Ship that sank nearly 50 years ago is culprit in Californian oil spill mystery

A team of investigators from a variety of US government agencies have discovered that a ship that sank in 1953 has been the cause of a number of mystery oil slicks that have been occurring over the last ten years. The latest spill ran from November 2001 to January this year, and is known to have oiled over 1,500 sea birds along a 220 mile stretch of the Californian coast, killing more than 1,300 of them.

The culprit has now been identified as the SS Jacob Luckenbach, a 468-foot freight ship, that sank approximately 17 miles southwest of the Golden Gate Bridge as the result of a collision. The discovery is the culmination of an investigation by the US Coast Guard Marine Safety Office and the California Department of Fish and Game’s Office of Spill Prevention and Response (OSPR).

Initially, investigators had identified a number of oil tankers as possible causes of the spills, due to their routes and cargoes, and compared oil samples from them with those found on the oiled birds. However, none of the samples were found to be a match.

It was then found that 23 samples of oiled bird feathers and three samples of tar balls collected during the latest incident matched historical samples taken from similar mystery incidents in 1992-3, 1997-8 and February 2001. This led investigators to suspect either multiple releases from the same vessel or from a submerged vessel.

Satellite photographs, as well as observation from aircraft and patrol boats identified that there were oil sheens and tarballs southeast of the Farallon Islands, 52 km to the west of San Francisco in the Pacific Ocean. Databases revealed that there are a number of sunken ships in the area, including the chemical tanker Puerto Rican, which exploded and sank in 1984, the aircraft carrier USS Independence – intentionally sunk in the 1950s, and the Jacob Luckenbach.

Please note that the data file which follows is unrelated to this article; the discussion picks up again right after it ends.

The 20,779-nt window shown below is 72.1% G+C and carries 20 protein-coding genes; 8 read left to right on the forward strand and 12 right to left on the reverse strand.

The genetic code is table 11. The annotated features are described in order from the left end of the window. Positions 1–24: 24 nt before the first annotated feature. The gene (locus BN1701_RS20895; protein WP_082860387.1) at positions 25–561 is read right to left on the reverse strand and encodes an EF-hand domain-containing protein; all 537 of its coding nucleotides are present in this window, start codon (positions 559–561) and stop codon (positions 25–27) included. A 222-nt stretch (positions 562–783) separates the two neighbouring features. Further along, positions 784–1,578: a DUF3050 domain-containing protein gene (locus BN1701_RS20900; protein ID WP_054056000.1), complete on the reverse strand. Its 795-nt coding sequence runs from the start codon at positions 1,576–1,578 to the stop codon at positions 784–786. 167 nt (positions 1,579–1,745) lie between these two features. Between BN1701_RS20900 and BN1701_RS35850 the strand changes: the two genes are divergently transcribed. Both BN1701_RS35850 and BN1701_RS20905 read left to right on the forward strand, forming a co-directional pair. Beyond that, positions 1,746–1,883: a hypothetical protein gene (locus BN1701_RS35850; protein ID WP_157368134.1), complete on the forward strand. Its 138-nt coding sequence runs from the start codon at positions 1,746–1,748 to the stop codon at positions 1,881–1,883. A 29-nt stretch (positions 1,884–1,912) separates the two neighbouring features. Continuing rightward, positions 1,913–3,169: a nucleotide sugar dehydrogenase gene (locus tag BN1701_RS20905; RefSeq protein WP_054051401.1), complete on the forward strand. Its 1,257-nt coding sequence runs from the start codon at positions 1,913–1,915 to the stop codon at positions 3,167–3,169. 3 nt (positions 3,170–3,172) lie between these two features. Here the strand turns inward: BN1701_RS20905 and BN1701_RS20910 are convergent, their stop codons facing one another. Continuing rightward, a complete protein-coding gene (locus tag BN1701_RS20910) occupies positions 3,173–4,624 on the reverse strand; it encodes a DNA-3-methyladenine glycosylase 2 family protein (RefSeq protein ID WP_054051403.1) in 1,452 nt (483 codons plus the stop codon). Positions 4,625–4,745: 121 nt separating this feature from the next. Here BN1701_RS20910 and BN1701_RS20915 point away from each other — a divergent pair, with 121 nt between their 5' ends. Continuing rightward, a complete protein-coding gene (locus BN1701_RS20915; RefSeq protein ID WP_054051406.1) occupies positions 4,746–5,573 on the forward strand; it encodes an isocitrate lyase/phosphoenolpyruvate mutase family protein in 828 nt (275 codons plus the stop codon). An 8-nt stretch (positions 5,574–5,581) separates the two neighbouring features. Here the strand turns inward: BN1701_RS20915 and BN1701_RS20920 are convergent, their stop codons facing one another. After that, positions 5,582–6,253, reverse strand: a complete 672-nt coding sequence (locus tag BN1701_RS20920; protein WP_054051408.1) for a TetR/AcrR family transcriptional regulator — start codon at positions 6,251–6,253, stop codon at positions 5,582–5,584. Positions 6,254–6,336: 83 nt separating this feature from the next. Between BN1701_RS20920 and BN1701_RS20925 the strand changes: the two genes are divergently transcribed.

“The investigation to identify the source of the mystery spill has been a scientific process of elimination,” said OSPR Deputy Administrator Scott Schaefer.

A submersible remotely operated vehicle was lowered down to the Luckenbach, which observed minor amounts of oil moving about in one of the ship’s cargo holds. Oil in and around the ship were found to match the spilt oil along the coast.

“This is very exciting. We’ve been trying to find the sources of mystery spills for years, so this discovery is truly gratifying,” said Bill Castle, Supervising Chemist at the state laboratory. “There’s a real sense of relief, because these spills create a big problem for us and for our wildlife.”

California’s governor, Gray Davis, was pleased that the source of the oil had finally been discovered. “I would like to thank the Department of Fish and Game’s Office of Spill Prevention and Response and the US Coast Guard for their tireless efforts in spearheading the search for the source of the oil spill that has depleted California’s offshore bird populations over the last ten years,” he said. “The comprehensive team approach with the State Lands Commission, the National Atmospheric and Oceanographic Administration, US Navy Salvage personnel, and the National Marine Sanctuaries, along with the response industry, brought together experts in oiled wildlife treatment and rehabilitation, satellite imagery, vessel operations, ocean currents, resource economics, wildlife behaviour, and oil fingerprint analysis.

The agencies are now working to prevent any further leaks from the vessel.

Action inspires action. Stay ahead of the curve with sustainability and energy newsletters from edie